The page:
Here’s an STD You Probably Weren’t Aware of … One That Spreads a Flesh-Eating Infection

STD educational material is given out

A medical assistant brings STD educational material to a patient at a Planned Parenthood health center.| Joe Raedle/Getty Images

Nobody wants to answer a call to the news they have a Sexually Transmitted Infection. But no two words that anyone knew they could hear combined were “flesh-eating” and “genitals.”

Turns that combination is now a reality thanks to donovanosis, a recently-discovered STD that researchers are warning sexually active individuals about. The STD is usually found in tropical countries but was recently reported in the Lancashire Post regarding a woman in the U.K. who was diagnosed.

What is donovanosis?

Donovanosis, otherwise known as granuloma inguinale, is caused by a bacteria that results in initially painless ulcers. The Centers for Disease Control and Prevention (CDC) claims that while the disease starts out painless, the ulcers may quickly become red and bleed. The bacterial then begins to devour the flesh around the genitals, ABC News reported.

You can also develop soft, itchy red nodules called subcutaneous granulomas or pseudobuboes, Forbes reported. This infection can spread to the rest of your pelvis, the organs in your abdomen, your bones, or your mouth.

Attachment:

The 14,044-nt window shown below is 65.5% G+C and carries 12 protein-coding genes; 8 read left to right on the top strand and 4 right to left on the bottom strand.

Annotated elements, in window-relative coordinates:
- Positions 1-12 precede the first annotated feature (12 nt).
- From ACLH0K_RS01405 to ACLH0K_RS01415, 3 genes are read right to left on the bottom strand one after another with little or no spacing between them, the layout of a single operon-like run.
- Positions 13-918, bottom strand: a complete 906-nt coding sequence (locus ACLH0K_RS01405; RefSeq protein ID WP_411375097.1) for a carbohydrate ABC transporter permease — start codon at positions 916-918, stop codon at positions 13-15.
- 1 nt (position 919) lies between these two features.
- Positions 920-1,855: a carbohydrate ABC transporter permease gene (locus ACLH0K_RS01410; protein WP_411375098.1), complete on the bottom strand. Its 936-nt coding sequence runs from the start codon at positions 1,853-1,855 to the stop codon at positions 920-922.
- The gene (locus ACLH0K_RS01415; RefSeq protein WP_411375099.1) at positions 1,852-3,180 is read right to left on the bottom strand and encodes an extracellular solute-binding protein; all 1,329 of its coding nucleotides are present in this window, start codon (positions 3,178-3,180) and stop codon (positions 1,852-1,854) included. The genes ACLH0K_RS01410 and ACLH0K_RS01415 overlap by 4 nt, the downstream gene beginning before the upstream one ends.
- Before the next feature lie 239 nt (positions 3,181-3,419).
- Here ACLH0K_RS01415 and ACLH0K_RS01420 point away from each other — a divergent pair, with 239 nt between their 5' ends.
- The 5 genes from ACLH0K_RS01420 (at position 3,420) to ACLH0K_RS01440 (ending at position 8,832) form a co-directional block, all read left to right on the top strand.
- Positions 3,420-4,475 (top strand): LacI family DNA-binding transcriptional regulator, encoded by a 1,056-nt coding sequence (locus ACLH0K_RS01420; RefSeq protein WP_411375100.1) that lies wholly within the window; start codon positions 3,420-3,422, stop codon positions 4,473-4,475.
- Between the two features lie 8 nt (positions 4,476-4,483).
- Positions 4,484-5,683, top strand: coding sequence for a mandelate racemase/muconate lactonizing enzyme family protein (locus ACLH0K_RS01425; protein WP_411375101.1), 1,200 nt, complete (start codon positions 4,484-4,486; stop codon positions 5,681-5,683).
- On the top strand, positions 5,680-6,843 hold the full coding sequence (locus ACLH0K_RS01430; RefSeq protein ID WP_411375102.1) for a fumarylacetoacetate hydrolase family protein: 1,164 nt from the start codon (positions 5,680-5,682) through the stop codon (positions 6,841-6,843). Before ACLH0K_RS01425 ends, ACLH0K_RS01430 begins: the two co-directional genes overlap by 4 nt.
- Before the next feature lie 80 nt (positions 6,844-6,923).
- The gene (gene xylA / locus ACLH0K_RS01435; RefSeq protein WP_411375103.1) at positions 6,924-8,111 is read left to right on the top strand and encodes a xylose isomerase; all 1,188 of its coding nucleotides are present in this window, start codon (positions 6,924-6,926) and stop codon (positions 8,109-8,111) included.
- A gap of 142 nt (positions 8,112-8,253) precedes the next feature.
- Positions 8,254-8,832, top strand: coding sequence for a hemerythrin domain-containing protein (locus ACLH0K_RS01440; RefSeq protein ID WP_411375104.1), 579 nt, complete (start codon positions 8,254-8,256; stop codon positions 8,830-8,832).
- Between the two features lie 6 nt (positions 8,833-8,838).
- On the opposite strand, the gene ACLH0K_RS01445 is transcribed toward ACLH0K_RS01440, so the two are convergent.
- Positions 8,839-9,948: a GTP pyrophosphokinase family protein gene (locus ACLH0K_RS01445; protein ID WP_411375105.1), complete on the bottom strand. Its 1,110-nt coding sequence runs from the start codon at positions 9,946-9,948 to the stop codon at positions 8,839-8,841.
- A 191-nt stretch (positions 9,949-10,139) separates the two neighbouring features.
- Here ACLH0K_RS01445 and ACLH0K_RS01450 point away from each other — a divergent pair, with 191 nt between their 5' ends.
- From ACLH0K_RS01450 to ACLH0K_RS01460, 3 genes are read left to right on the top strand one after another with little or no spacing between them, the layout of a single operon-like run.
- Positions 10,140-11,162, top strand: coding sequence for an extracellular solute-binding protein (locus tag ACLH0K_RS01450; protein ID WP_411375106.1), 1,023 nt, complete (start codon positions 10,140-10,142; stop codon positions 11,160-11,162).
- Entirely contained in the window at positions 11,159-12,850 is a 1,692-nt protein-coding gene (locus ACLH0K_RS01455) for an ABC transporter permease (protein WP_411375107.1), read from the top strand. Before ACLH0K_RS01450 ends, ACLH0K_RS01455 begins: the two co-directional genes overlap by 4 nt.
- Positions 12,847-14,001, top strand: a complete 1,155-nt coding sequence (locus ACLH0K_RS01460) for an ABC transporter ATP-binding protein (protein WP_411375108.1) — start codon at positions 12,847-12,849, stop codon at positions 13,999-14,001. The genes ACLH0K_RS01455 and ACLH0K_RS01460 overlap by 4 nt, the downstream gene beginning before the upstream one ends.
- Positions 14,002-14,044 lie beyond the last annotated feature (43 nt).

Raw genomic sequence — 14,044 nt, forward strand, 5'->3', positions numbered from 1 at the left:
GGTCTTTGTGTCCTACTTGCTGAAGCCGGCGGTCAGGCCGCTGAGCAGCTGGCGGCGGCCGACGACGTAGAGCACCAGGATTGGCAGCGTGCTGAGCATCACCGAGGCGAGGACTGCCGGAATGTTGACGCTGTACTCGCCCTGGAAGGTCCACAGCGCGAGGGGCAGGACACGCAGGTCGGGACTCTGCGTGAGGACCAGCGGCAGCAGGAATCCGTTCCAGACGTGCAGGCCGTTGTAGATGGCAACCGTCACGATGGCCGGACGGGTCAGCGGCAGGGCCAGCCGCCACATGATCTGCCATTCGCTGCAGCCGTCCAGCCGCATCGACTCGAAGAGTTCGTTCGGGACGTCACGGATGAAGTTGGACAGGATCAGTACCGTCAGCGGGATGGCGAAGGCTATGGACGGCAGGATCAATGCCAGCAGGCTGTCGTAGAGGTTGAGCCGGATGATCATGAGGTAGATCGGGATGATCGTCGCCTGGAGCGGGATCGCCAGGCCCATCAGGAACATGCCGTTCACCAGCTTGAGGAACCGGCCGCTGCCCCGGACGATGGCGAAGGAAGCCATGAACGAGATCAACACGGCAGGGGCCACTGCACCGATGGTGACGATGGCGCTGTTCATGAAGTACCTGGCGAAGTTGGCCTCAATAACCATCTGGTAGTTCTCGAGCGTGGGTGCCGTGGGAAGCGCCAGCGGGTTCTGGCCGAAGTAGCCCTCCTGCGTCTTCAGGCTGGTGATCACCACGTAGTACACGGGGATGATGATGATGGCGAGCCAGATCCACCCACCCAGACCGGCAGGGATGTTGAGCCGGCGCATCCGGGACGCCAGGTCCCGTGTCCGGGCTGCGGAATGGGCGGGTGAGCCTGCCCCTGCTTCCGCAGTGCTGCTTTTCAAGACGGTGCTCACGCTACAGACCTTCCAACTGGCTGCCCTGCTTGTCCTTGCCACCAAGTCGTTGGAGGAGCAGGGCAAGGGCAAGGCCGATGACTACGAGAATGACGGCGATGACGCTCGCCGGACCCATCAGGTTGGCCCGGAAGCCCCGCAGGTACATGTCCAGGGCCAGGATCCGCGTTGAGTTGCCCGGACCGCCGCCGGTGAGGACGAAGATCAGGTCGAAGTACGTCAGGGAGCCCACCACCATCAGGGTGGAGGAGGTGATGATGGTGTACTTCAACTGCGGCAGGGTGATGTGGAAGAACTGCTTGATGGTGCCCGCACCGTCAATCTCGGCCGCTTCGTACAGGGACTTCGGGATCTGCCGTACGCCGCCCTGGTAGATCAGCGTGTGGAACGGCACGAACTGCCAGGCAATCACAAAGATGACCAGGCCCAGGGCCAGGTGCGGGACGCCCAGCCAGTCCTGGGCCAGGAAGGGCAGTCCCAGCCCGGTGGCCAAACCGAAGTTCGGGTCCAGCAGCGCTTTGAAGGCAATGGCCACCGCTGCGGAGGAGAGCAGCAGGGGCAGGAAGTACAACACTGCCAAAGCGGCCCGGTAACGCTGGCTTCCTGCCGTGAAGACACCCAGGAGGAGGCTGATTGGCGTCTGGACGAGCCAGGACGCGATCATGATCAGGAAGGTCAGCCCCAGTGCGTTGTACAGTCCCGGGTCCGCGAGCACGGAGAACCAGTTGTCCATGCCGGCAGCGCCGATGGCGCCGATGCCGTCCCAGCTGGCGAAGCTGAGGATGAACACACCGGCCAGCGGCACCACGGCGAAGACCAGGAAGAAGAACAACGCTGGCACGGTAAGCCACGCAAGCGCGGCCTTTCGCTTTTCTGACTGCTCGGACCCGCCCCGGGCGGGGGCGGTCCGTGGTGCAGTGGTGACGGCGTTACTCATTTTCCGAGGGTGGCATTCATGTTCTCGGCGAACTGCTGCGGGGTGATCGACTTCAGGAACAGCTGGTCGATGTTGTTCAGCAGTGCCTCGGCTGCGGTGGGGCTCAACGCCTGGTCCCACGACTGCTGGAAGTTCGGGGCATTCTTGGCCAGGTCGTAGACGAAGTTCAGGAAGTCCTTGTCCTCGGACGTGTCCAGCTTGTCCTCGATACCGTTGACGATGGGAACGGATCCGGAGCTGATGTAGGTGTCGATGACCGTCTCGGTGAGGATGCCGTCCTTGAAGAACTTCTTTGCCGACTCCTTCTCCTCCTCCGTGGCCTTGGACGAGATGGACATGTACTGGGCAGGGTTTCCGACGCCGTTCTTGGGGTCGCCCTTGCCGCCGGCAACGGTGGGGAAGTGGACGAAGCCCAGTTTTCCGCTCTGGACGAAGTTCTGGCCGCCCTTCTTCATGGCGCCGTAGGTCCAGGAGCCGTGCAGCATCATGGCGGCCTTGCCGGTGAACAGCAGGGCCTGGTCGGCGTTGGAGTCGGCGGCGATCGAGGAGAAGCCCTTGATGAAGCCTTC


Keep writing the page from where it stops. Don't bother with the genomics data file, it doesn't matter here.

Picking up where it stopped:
How common is it?

Donovanosis is extremely rare in the U.S. so far with only about 100 cases reported per year. It’s more common in parts of the world like India, the Caribbean, central Australia, and southern Africa. The disease is not to be confused with Staph infections and necrotizing fasciitis (flesh-eating diseases). Those spread rapidly, and while you could get necrotizing fasciitis on your genitals, donovanosis is different.

How can you prevent and treat donovanosis?

To prevent donovanosis, act as you would prevent any other STD — get regular testing, use protection, and use sound judgment with sexual partners. The only way to guarantee you’re STD-free is to abstain from sex.

You can treat donovanosis with various antibiotics including azithromycin and doxycycline. The sooner you treat the STD the better to avoid permanent damage, however, treatment is a long process. You may need to take antibiotics longer than the typical three-week period to completely heal any sores and scarring.

Pharmacist Shamir Patel stressed that other than safe sex practices, acting quickly is the most important step one can take in preventing the STD from becoming a full-on flesh-eating bacteria.”Donovanosis itself can be treated with antibiotics, time is of the essence,” he said, as: “Any delay could cause the flesh around the genitals to literally rot away.”